Second-Hand Fashion as a Business Model: How Companies Benefit from Rising Consumer Awareness [5 Reading Tips]

Second-Hand Fashion as a Business Model
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In the fashion world, one collection follows the next – at a rapid pace. Especially because of the impact this has on the environment, more and more people are rethinking their consumer behaviour. The alternative that everyone has already heard of is called second-hand fashion. Its popularity has increased so significantly that even fashion giants like Zalando have decided to launch their own second-hand platforms. In today’s reading tips of the week, we show you which other companies are successfully operating in this segment, why it is worth investing in second-hand fashion and how you can integrate the trend into your own business strategy in the best possible way.

Second-Hand Fashion Online: Who Are the Big Players?

First of all, there are C2C platforms such as Vinted, eBay Kleinanzeigen and momox, where members can put their clothes up for sale. Vinted, formerly known as Kleiderkreisel, was one of the first successful portals for second-hand fashion and – unlike eBay Kleinanzeigen and momox – only sells fashion items. Vinted is basically structured like a flea market and easy to use, which contributes significantly to its popularity. momox, in turn, was already one of Germany’s largest second-hand shops in 2019 and only recently expanded its range of products by adding a fashion section, which is intended to secure further market share.

With the increasing success of second-hand fashion, it comes as little surprise that other companies are also trying to gain a foothold in this segment. Two examples of this are ASOS Marketplace and ABOUT YOU, a subsidiary of OTTO. ASOS, the largest British online mail order company in the fashion and beauty sector, offers private sellers the opportunity to apply for a virtual boutique on its »Marketplace« platform in order to sell second-hand fashion there.

Young online shops like NA-KD have also recognised the potential of second-hand fashion and added a separate category for exactly this type of fashion. As you can see, the second-hand industry already encompasses a wide range of businesses, and there will certainly be more companies joining it in the future.

Second-Hand Fashion: Why Is It Worth Investing in the Trend?

Of course, the question now is whether it even makes sense to jump on this bandwagon when there are already so many competitors. The answer is clearly yes! Let us show you why: according to the »Fashion 2030 – Sehen, was morgen Mode ist« study conducted by the management consultancy firm KPMG and the EHI Retail Institute, second-hand fashion has the potential to claim a 20 per cent share of the market in the next ten years – an impressive figure.

Do you need even more reasons to invest in second-hand fashion? The study also found that approximately one third of consumers in Germany (34 per cent) have already bought second-hand clothing – and this percentage will certainly increase in the near future, as 28 per cent of respondents stated that they could at least imagine buying second-hand clothing. Are you convinced now?

In addition, the sustainability debate, which is currently more heated than ever before, also plays a fundamental role in the fashion industry. This is reflected in a survey on the reasons for buying second-hand clothing in Germany, which was carried out by momox in 2020: 86 per cent of those surveyed justified their decision by saying that second-hand clothing was good for the environment – and this makes sense because second-hand fashion definitely supports the development towards a circular economy. This means that it is essential for companies to take consumer awareness into account when developing their own business strategies. However, the question is: what is the best way to do this?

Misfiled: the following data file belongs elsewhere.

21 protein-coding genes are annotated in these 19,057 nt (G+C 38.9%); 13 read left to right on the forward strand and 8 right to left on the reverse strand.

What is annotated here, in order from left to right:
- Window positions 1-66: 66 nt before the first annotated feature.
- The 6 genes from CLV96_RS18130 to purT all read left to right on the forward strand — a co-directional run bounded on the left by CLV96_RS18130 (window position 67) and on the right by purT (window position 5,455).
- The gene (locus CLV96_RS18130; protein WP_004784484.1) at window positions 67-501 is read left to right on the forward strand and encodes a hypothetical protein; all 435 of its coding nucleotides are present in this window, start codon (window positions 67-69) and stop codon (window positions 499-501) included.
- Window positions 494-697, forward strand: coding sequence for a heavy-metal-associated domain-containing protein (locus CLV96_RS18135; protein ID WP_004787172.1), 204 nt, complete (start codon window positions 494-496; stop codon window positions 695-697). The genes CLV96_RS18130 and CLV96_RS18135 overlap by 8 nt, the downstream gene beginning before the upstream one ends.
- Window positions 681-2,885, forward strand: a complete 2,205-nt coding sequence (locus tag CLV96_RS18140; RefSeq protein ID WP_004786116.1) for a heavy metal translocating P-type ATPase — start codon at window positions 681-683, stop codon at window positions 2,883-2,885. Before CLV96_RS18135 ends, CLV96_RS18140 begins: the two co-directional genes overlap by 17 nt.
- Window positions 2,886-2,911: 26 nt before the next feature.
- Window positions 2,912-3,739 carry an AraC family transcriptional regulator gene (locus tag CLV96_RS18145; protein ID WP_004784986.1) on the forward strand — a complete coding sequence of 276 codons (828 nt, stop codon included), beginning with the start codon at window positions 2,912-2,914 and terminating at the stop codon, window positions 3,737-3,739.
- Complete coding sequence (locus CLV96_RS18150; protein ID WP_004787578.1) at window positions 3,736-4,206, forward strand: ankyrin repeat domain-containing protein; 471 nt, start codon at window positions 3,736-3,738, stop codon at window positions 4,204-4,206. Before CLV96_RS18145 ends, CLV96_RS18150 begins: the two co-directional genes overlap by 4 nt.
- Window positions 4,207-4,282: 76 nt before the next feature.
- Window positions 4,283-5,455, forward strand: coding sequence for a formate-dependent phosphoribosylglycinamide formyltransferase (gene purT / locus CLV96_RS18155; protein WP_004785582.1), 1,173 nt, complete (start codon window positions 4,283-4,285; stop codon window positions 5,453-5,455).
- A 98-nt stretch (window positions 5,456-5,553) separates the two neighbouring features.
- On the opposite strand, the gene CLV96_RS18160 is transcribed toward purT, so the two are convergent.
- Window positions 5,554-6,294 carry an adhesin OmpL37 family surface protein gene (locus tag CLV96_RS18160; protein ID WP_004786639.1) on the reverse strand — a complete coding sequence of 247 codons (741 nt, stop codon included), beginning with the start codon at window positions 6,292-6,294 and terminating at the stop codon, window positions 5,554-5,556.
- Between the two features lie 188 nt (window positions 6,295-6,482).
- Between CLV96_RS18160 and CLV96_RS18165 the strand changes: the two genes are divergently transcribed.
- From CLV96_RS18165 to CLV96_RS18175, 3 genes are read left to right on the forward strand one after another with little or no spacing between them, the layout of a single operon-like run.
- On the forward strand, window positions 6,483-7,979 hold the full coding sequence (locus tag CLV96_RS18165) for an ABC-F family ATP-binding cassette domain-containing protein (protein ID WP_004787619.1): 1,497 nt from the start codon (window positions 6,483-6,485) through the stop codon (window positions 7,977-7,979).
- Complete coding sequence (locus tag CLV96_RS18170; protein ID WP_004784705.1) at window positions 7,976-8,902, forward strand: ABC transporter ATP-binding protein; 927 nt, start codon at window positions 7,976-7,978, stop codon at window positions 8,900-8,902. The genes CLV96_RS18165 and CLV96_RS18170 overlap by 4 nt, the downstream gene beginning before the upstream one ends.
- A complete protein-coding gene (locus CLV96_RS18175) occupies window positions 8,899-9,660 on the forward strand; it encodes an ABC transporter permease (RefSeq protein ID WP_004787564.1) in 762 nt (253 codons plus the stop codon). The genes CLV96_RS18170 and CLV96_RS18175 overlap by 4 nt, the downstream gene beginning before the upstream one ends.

Second-Hand Fashion: How Should Companies Proceed?

As the examples above have shown, it does not have to be a complete switch to second-hand fashion. Even a separate category in the online shop shows the customer that you are aware of the increasing demand for second-hand clothing and want to offer a comprehensive shopping experience.

There are two options when it comes to buying and selling second-hand clothing: you can either buy second-hand fashion from different sources and then sell it on your own, or you can allow users to offer their second-hand clothing on your platform themselves. Numerous established players charge a commission for this service. Nevertheless, you should definitely make sure that the commission you charge is not too high.

As with traditional online shops, you should also ensure a clear layout – a feature that has earned Vinted in particular a lot of positive feedback. It is fundamentally important for companies to take advantage of rising consumer awareness and support customers on their journey to minimalism. What are you waiting for?

Our 5 Reading Tips of the Week

The Rise of Second-Hand: Exploring the Opportunities of Re-Commerce [BMI Lab]

Will Shopping Second-Hand Change the Fashion Industry? [Raconteur Publishing]

A Beginner’s Guide to Shopping Second-Hand [The Courier]

Pandemic Prompts Surge in Support for Second-Hand Clothing [inews.co.uk]

»Pre-Loved« Fashion Moves from Niche to Mainstream as Retailers Join the Fray [The Guardian]

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